What is democracy? If you take a look at the RAE, as a first definition you will find that it is a political system in which sovereignty resides in the people, who exercises it directly or through representatives. But if someone had asked about the SAR at the International Forum on Democracy, which was held this week in Beijing, they would surely be told that it is yet another tool of Western manipulation, anchored in the uprising against the United States, since there is no a single definition of the concept because each country has to follow its ideal model of democracy and adapt it to its conditions.
So let's reformulate the question: What does democracy mean for China? Li Shulei, a member of the Politburo, the highest decision-making body of the Communist Party (CCP), will answer. "Democracy is a shared human value, a universal goal pursued by all countries seeking modernization. China's has been developing on the basis of our national particularities, after attempts to apply various Western models of democracy from 1840".
Li has hosted a forum with 300 guests from a hundred countries that has been Beijing's response to the second edition of the Democracy Summit convened by Joe Biden next Wednesday. In the new Cold War between the two world superpowers, with China in full diplomatic turmoil, the battle of words is also important. For this reason, the Xi Jinping regime does not want Washington to take over the concept of democracy.
China, instead of promoting a new term that adapts to its particular system -and that comes out of the classic negative descriptions of dictatorship or autocracy-, has spent some time trying to reformulate the meaning of democracy without changing a syllable to the word.
On Friday, the CCP-controlled China Daily opened with a survey by the Academy of Contemporary China and World Studies, a Beijing-based think tank: after collecting 9,600 responses in 23 countries worldwide, from From the United Kingdom to Kenya, 88.8% of respondents "reaffirmed the efficiency and effectiveness of the Chinese government." Within China, 98% of respondents said they were "satisfied with the country's democratic situation."
The China of censorship and the repression of freedom of expression, and with all power centralized in the figure of Xi Jinping, takes advantage of these international forums, with friendly guests, to support their system, within the multipolar global courtyard that is boosting, it works much better than that of western decadence. And it also has broad popular support at home.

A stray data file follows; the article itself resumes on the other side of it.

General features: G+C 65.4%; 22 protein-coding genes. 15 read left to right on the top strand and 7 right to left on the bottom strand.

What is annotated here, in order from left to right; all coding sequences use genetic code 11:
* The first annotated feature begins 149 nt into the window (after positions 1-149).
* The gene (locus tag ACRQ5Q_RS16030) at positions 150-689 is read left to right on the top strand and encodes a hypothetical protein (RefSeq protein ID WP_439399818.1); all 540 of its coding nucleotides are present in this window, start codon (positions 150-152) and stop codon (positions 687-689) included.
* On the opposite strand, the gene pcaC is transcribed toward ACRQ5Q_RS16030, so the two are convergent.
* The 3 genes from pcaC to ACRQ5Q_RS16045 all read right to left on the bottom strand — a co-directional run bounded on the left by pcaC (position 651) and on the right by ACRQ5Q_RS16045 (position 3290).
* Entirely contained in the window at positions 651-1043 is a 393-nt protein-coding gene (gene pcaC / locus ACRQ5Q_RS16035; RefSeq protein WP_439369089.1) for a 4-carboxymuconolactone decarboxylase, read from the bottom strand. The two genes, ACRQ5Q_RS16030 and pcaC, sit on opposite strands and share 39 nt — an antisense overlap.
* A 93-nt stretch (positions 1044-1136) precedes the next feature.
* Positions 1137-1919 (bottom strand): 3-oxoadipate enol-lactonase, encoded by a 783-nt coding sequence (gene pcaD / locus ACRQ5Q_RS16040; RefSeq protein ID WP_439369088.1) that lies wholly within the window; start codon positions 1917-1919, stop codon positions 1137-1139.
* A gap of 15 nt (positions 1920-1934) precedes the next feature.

After reaching a degree of developmentalism and modernity in record time, it is true that many Chinese, who prioritize well-being and collective stability in exchange for giving up certain individual liberties, share the idea that their system is superior to the rest. Putting the lace of "democracy" into these internal debates is a matter of the Beijing propaganda machine, because on the street people do not look for any nice term in the global narrative.
"Incidents such as a toxic train derailment in Ohio, child labor and police violence against African-Americans show that the United States is straying from democracy," Xing Bo, vice president of China Media Group (CMG), said at the forum. Criticism of Washington was the usual trend among the participants in the event. Fred Mmembe, chairman of the Socialist Party of Zambia, said countries in the Global South are beginning to resent and loathe the dictates of American democracy.
"(The United States) has come to teach us democracy. A country that opposed our liberation, a country that supported the colonial regimes, the apartheid regime in South Africa, the Portuguese colonial government in Mozambique... They are the ones who are coming to Africa to teach us about democracy," Mmembe said.
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